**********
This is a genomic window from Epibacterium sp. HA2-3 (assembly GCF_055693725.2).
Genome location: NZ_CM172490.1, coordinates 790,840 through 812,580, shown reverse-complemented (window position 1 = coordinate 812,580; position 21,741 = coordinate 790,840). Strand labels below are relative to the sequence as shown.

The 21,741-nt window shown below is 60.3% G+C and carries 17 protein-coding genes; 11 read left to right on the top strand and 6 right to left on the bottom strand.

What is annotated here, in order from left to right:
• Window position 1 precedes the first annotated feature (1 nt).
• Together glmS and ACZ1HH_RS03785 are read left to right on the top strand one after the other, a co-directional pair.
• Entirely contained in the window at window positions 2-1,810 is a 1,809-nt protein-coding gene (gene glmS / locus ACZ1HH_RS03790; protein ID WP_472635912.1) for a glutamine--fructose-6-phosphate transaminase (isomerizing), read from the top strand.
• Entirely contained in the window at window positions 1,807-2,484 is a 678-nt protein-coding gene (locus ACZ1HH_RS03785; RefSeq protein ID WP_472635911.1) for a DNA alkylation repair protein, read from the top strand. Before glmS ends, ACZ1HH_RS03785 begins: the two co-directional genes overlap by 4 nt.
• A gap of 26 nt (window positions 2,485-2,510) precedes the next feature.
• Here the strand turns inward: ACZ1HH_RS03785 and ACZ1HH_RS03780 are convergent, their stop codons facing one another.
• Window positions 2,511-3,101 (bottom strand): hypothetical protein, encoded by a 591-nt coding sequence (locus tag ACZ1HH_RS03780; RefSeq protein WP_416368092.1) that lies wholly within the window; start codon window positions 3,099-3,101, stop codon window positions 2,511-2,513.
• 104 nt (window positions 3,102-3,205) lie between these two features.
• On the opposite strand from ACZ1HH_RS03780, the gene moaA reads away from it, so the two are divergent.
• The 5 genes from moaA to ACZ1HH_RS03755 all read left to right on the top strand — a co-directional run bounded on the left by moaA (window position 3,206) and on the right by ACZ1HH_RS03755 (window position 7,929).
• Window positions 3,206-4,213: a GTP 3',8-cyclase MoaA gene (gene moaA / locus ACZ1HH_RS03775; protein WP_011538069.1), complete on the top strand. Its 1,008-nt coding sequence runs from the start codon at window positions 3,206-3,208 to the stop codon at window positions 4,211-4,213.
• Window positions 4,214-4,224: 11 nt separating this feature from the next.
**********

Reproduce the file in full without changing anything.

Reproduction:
This is a genomic window from Epibacterium sp. HA2-3 (assembly GCF_055693725.2).
Genome location: NZ_CM172490.1, coordinates 790,840 through 812,580, shown reverse-complemented (window position 1 = coordinate 812,580; position 21,741 = coordinate 790,840). Strand labels below are relative to the sequence as shown.

The 21,741-nt window shown below is 60.3% G+C and carries 17 protein-coding genes; 11 read left to right on the top strand and 6 right to left on the bottom strand.

What is annotated here, in order from left to right:
• Window position 1 precedes the first annotated feature (1 nt).
• Together glmS and ACZ1HH_RS03785 are read left to right on the top strand one after the other, a co-directional pair.
• Entirely contained in the window at window positions 2-1,810 is a 1,809-nt protein-coding gene (gene glmS / locus ACZ1HH_RS03790; protein ID WP_472635912.1) for a glutamine--fructose-6-phosphate transaminase (isomerizing), read from the top strand.
• Entirely contained in the window at window positions 1,807-2,484 is a 678-nt protein-coding gene (locus ACZ1HH_RS03785; RefSeq protein ID WP_472635911.1) for a DNA alkylation repair protein, read from the top strand. Before glmS ends, ACZ1HH_RS03785 begins: the two co-directional genes overlap by 4 nt.
• A gap of 26 nt (window positions 2,485-2,510) precedes the next feature.
• Here the strand turns inward: ACZ1HH_RS03785 and ACZ1HH_RS03780 are convergent, their stop codons facing one another.
• Window positions 2,511-3,101 (bottom strand): hypothetical protein, encoded by a 591-nt coding sequence (locus tag ACZ1HH_RS03780; RefSeq protein WP_416368092.1) that lies wholly within the window; start codon window positions 3,099-3,101, stop codon window positions 2,511-2,513.
• 104 nt (window positions 3,102-3,205) lie between these two features.
• On the opposite strand from ACZ1HH_RS03780, the gene moaA reads away from it, so the two are divergent.
• The 5 genes from moaA to ACZ1HH_RS03755 all read left to right on the top strand — a co-directional run bounded on the left by moaA (window position 3,206) and on the right by ACZ1HH_RS03755 (window position 7,929).
• Window positions 3,206-4,213: a GTP 3',8-cyclase MoaA gene (gene moaA / locus ACZ1HH_RS03775; protein WP_011538069.1), complete on the top strand. Its 1,008-nt coding sequence runs from the start codon at window positions 3,206-3,208 to the stop codon at window positions 4,211-4,213.
• Window positions 4,214-4,224: 11 nt separating this feature from the next.